-Sabah Ahmed, Toronto
Photojournalists bring unimaginable events taking place in different parts of the world, right before our eyes. They capture the truth, regardless of how painful it is. Even if they return seemingly unharmed, they often carry emotional baggage. Their content is lauded, but their suffering during the creation process is pushed under the covers. Media outlets in the U.S. and other parts of the world do not provide trauma training to photojournalists. With no workplace support, emotional or financial, photojournalists are left on their own and expected to function their best in a highly volatile environment.
Recently, renowned photojournalist and 9/11 survivor David Handschuh talked with S@Y News about his research that documented the lives of photojournalists who covered death and pain. In this research published in 2003, he found that the photojournalists showed similar patterns of PTSD as in first responders such as firefighters, emergency rescue staff, and police officers.
Photojournalists And Their Unseen Connection To PTSD
PTSD, which stands for Post Traumatic Stress Disorder, was first regarded as a mental disorder after being included as a psychiatric problem to the Diagnostic and Statistical Manual of Mental Disorders list in 1980. Its symptoms include witnessing events that may cause harm to oneself or others, feelings of fear and helplessness, flashbacks and dreams related to that event, inability to describe or talk about that event, hyperactivity, or numbness.
In his research, Handschuh surveyed 875 media professionals. The majority of respondents were male staff photojournalists who were still working in the industry. They were asked to state whether the traumatic experience was personal or professional and if they were offered support and counseling at their workplace.
98.5% of the journalists who took the survey reported being exposed to trauma around six times during their work assignments. The most common trauma they covered was stories about fire, murder, and automobile accidents, and the journalists reported automobile accidents as the most stressful assignment among these stories.
While speaking to S@Y New said, David Handschuh said,
"In a survey that I conducted, actually before 9/11, photojournalists are most susceptible to emotional challenges as a result of repeatedly witnessing really bad, very scary things."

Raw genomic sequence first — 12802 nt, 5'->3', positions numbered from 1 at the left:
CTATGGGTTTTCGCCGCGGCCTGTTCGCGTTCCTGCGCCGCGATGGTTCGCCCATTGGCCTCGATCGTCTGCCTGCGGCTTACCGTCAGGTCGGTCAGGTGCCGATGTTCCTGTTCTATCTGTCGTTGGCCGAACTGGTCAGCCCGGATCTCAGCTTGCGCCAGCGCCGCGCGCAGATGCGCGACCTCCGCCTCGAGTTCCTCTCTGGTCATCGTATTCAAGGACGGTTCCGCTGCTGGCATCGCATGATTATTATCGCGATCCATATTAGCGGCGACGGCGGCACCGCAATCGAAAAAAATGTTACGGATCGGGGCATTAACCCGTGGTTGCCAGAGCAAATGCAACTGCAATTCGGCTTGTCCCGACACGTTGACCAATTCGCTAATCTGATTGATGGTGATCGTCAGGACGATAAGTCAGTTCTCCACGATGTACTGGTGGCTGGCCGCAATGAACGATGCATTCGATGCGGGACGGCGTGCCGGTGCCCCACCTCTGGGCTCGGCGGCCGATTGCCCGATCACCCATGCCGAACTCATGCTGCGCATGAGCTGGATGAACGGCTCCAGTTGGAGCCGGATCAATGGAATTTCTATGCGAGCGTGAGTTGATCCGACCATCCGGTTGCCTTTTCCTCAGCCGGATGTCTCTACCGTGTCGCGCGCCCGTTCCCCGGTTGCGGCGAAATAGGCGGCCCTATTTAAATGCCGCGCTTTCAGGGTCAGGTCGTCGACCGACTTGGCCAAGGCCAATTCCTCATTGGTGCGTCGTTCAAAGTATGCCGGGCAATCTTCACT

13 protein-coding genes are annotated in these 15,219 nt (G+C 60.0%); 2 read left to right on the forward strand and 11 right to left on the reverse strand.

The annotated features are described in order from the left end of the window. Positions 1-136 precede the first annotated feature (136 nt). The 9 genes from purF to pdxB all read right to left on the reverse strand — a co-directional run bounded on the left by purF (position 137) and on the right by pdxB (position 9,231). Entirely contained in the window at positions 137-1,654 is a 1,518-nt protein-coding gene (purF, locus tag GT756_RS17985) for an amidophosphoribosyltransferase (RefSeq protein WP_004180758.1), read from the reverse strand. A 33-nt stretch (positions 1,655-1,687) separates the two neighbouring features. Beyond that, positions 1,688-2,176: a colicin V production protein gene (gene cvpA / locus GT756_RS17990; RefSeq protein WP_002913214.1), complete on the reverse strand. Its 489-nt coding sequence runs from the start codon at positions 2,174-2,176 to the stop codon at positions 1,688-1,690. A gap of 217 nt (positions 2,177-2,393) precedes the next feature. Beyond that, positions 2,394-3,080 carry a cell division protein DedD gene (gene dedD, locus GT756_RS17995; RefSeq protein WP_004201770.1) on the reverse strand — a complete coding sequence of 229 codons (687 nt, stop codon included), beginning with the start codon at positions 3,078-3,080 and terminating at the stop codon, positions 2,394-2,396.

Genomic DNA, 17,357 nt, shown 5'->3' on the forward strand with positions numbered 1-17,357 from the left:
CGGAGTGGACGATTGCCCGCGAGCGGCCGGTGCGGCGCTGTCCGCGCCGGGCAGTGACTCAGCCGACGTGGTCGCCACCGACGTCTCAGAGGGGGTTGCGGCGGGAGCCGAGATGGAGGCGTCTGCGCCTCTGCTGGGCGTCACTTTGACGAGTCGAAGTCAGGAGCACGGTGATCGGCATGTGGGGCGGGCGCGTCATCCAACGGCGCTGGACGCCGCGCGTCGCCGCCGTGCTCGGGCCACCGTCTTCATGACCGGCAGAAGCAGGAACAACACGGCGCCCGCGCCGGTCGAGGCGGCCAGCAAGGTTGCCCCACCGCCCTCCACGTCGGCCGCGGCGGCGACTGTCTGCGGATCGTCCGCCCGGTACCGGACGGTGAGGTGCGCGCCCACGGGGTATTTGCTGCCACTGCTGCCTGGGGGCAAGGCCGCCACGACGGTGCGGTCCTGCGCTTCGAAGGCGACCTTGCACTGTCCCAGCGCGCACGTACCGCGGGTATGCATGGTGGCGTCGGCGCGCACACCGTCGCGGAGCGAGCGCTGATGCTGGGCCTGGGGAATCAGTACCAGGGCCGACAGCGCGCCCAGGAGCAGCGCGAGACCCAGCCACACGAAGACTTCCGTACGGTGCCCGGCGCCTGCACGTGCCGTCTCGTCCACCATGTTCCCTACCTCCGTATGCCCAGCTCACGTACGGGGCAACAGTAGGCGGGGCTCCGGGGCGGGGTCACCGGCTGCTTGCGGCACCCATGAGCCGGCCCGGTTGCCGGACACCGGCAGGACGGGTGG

Photojournalists also reported that witnessing trauma in their personal lives makes it difficult to overcome emotional pain at work. 90% of the respondents said they had encountered losing a loved one or other traumatic events while working in the field. 6.7% of the survey participants displayed the symptoms of PTSD.
Workplaces Do Not Provide the Needed Support
Not all photojournalists are aware of the psychological impact of their job. Of the 875 respondents, 11% were informed about the mental trauma they would endure in the line of duty, and 34% learned about a physical risk their job entailed. Not sure where to turn to for emotional support, more than 80% of respondents reported talking to their close ones to overcome their trauma. Only 8% sought professional help.
While talking about the lack of support in the U.S. for photojournalists, Handschuh said,
"There is no health insurance in the U.S.; there is no emotional support system in place."
He further added, "It really falls upon journalists to look after other journalists."
The majority of the survey participants were not offered any counseling at their workplace. The Employers of 25% of participants gave them an option to heal from the effects of repeated exposure to trauma. Out of these only, 19% underwent counseling. Out of the few journalists who agreed on taking counseling, 81% reported positive impacts on their mental health.
While discussing the low percentage of photojournalists who seek help, Handschuh said that most of the time, photojournalists are not even aware that they have PTSD. He said,
"The greatest single challenge to journalists' healing is to admit that they were affected by telling the stories that they told."
Despite the high-risk factor in photojournalism, not enough is being done to address trauma in photographers on duty. A survey conducted in 2018 showed that only one journalism school out of 41 provided trauma training to journalists. The number is not encouraging.
Journalists are known for their persistent, somewhat stubborn nature. But behind those steadfast, annoying figures lie human souls that need to express and validate their feelings. Photojournalists never return home unscathed. And media houses need to acknowledge the unseen burden they carry with themselves by providing the much-needed emotional and mental support.